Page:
Updated Nov. 6th, 2017
The FDA has released its long-awaited new draft guidance for industry on drug-drug interaction (DDI) studies. There are two guidance documents, one for in vitro DDI studies, and the other for clinical DDI studies. The documents are available here, and industry comments are due Jan. 23, 2018. We have completed our initial review, focusing on in vitro DDI studies. There are several significant changes from the 2012 draft guidance, some of which we have been anticipating and including in our studies for some time now, including the following:
- CYP inhibition: Use validated analytical methods for the marker substrate. SEKISUI XenoTech has used validated LC-MS/MS methods for many years.
- Reaction phenotyping: Demonstrate specificity of chemical inhibitors under the conditions used in incubations (see SEKISUI XenoTech poster)
- CYP Induction: the endpoint can be mRNA or enzyme activity if the inhibition profile is known first. SEKISUI XenoTech has used both endpoints for many studies for many years.
- CYP induction: Evaluate CYP2C enzymes if CYP3A4 is induced. SEKISUI XenoTech has been recommending this approach for several years.
- CYP Induction: Include a clinically used negative control. SEKISUI XenoTech has been including a negative control for several years.
- Transporter studies: The addition of interaction studies with MATE1 and MATE2‑K. SEKISUI XenoTech has been recommending these transporters for most studies for several years.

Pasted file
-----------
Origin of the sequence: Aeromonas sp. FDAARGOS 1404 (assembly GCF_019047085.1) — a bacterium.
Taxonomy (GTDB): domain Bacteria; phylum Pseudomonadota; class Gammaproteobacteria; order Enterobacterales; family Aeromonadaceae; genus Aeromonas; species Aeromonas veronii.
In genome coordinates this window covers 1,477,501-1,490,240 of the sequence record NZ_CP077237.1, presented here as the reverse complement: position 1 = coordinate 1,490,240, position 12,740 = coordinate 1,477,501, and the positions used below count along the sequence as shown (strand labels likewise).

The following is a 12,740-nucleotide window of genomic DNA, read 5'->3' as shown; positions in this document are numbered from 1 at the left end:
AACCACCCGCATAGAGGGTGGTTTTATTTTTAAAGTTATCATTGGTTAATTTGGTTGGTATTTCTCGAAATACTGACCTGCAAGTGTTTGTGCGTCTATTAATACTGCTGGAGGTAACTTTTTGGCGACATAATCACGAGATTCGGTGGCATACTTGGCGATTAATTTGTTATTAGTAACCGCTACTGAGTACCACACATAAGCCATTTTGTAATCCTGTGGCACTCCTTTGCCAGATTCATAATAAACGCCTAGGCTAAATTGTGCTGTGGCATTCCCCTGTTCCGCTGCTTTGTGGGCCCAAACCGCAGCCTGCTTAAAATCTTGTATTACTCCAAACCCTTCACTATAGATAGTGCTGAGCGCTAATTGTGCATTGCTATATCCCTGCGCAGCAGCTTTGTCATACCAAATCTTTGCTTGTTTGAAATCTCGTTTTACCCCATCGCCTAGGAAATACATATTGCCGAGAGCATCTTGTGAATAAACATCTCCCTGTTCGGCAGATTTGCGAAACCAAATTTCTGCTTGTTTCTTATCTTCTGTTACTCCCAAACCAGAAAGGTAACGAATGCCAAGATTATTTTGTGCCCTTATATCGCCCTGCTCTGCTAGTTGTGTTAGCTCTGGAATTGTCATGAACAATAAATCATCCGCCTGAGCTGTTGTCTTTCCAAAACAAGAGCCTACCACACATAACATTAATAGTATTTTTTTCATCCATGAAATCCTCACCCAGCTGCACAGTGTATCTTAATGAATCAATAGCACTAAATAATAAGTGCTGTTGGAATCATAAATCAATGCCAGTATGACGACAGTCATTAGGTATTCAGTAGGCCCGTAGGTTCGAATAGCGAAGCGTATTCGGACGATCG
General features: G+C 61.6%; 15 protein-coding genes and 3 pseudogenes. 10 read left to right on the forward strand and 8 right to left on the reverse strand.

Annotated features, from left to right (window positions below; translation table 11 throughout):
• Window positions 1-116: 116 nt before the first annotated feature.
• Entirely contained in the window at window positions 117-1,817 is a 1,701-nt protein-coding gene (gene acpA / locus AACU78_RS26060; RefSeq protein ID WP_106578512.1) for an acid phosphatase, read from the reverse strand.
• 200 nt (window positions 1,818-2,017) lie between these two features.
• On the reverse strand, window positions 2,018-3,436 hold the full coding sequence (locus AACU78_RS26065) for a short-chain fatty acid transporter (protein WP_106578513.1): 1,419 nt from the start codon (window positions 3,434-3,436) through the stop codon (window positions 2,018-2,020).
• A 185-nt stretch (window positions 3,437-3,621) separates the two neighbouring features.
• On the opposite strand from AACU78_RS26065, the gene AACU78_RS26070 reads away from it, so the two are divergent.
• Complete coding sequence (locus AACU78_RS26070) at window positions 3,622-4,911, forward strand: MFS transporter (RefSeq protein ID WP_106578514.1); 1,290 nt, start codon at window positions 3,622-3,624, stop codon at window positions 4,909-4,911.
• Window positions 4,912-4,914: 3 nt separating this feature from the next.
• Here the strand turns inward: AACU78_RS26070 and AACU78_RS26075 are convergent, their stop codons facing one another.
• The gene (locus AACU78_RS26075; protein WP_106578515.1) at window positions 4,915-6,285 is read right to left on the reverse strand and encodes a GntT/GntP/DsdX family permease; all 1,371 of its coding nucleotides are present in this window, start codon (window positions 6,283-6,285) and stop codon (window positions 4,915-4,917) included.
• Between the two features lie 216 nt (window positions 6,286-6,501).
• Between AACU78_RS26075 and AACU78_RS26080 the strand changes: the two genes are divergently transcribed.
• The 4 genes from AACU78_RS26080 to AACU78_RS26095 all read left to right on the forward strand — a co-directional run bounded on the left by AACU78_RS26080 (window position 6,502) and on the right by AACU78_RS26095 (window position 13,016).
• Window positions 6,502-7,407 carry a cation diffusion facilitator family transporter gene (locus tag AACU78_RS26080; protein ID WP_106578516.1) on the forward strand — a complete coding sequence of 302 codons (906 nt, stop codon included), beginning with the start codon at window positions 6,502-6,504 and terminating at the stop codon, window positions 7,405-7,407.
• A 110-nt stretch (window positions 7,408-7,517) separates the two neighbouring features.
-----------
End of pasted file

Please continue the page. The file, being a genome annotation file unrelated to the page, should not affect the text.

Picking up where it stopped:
- Transporter studies: keep organic solvent <1% (preferably <0.5%). SEKISUI XenoTech has been taking this approach for many years.
As the FDA’s previous draft DDI guidance was issued in 2012, stakeholders will need to adapt quickly to meet the FDA’s new expectations. Needed changes, however, cannot occur immediately. Relevant questions such as strategies to ensure utility of recently conducted studies on clinical-stage candidates are paramount. For candidates under development for which definitive in vitro DDI studies have already been performed, it is recommended to first perform a gap analysis with respect to the differences between the 2012 and 2017 draft FDA guidance documents. Based on the extent of the gaps and the stage of development (e.g., pre- or early-clinical), additional in vitro studies or re-interpretation of existing data may be needed for inclusion in upcoming new drug applications. For programs that are far along in clinical development, it may be possible to negotiate post-marketing requirements or commitments to address any gaps. Please contact us with questions pertaining to this topic.
We offer this late-breaking update to interested stakeholders in the candidate development field and will provide additional considerations and updates shortly:
Watch our Nov. 21st webinar “Essential Considerations on the New FDA In Vitro DDI Guidance (the What, the Why, and the Wow).”
Watch our Dec. 19th webinar “Comparison Between the New US FDA and Japan PMDA In Vitro DDI Guidance Documents: Are We Close to Harmonization?“
Download our convenient and informative Poster on the New US FDA and Japan PMDA In Vitro DDI Guidance Documents
Register here to receive more valuable insights as they become available.
View guidance documents and other resources here.
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